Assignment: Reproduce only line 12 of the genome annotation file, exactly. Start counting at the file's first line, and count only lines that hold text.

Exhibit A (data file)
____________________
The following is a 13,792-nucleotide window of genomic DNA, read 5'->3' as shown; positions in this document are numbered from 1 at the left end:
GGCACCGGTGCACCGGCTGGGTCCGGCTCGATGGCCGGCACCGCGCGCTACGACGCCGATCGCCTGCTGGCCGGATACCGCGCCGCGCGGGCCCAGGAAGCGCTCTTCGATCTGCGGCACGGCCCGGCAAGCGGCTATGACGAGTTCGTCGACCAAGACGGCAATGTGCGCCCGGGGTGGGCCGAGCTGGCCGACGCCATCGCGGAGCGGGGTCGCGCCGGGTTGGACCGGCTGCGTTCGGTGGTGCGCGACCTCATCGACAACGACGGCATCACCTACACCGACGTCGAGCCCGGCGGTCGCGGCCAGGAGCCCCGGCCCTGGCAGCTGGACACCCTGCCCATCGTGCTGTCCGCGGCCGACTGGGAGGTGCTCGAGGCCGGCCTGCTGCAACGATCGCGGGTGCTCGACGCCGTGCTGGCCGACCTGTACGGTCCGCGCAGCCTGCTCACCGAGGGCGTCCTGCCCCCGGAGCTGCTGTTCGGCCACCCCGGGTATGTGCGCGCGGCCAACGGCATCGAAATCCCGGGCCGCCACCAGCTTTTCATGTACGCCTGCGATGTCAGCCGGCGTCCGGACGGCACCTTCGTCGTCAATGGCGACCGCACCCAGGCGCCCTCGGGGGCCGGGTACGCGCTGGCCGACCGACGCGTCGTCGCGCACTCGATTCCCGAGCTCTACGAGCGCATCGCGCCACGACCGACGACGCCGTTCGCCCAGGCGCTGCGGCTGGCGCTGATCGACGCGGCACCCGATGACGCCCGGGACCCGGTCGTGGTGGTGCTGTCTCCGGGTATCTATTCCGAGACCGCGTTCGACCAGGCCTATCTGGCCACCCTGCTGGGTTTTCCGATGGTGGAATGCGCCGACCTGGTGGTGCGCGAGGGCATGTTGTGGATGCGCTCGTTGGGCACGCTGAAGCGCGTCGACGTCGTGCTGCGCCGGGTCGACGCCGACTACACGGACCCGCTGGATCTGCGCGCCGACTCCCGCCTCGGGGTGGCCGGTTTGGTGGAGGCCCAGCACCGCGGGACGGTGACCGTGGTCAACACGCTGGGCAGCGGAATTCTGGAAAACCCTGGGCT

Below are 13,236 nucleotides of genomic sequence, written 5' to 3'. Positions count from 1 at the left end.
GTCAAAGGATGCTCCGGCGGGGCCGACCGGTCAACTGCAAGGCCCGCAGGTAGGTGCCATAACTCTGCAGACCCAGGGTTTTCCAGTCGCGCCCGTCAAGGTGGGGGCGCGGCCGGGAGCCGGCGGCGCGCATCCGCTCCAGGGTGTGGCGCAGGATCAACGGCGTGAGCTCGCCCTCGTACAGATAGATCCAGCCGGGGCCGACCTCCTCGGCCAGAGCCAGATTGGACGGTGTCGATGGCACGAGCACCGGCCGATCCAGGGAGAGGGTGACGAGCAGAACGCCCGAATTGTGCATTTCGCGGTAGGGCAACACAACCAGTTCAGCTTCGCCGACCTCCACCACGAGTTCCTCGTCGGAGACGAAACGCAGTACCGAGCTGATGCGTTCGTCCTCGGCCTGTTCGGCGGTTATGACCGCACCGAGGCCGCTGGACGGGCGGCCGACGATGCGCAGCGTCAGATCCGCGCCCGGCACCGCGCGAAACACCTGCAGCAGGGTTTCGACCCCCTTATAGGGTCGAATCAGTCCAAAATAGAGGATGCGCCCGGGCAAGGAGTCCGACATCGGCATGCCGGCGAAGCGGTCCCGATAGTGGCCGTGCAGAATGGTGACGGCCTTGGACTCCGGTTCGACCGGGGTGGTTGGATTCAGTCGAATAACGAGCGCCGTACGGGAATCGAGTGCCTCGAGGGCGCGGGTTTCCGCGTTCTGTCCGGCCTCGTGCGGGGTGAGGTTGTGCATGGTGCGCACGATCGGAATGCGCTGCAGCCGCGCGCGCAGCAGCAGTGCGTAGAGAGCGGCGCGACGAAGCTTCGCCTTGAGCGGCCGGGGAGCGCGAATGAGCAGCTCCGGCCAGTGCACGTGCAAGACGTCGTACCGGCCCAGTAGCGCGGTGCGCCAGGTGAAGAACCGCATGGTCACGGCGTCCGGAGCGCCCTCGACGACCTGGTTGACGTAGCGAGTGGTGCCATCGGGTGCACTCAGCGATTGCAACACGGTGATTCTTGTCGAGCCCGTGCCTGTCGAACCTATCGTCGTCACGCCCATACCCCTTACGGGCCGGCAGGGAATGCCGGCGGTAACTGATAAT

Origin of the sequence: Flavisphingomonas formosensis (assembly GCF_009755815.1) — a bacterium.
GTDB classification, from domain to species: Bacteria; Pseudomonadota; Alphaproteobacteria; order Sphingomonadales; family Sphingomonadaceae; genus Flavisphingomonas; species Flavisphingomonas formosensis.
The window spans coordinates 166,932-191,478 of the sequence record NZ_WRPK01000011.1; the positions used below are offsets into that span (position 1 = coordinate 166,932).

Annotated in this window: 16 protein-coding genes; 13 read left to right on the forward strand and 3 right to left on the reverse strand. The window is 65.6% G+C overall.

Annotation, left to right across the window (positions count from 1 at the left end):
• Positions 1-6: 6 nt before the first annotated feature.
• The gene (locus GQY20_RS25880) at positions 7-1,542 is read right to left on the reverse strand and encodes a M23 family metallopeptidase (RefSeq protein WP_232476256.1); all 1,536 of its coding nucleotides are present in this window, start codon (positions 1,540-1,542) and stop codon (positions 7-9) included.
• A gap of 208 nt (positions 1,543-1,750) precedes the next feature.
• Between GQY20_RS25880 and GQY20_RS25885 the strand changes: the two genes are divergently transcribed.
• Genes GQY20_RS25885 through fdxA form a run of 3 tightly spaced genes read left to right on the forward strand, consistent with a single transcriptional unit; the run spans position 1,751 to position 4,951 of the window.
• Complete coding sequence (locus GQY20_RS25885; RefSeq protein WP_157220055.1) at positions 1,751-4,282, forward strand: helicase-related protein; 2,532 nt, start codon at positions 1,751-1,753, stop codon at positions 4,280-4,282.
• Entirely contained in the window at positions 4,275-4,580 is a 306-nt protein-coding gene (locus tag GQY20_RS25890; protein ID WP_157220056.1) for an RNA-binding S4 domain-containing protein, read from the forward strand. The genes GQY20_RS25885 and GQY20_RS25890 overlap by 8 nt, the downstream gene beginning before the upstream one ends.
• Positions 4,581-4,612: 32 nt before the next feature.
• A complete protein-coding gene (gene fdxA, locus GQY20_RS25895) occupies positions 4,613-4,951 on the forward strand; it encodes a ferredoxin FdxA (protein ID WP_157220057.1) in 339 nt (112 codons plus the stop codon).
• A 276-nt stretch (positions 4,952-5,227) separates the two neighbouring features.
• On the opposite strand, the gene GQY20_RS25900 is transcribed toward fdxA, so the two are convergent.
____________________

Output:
• A gap of 208 nt (positions 1,543-1,750) precedes the next feature.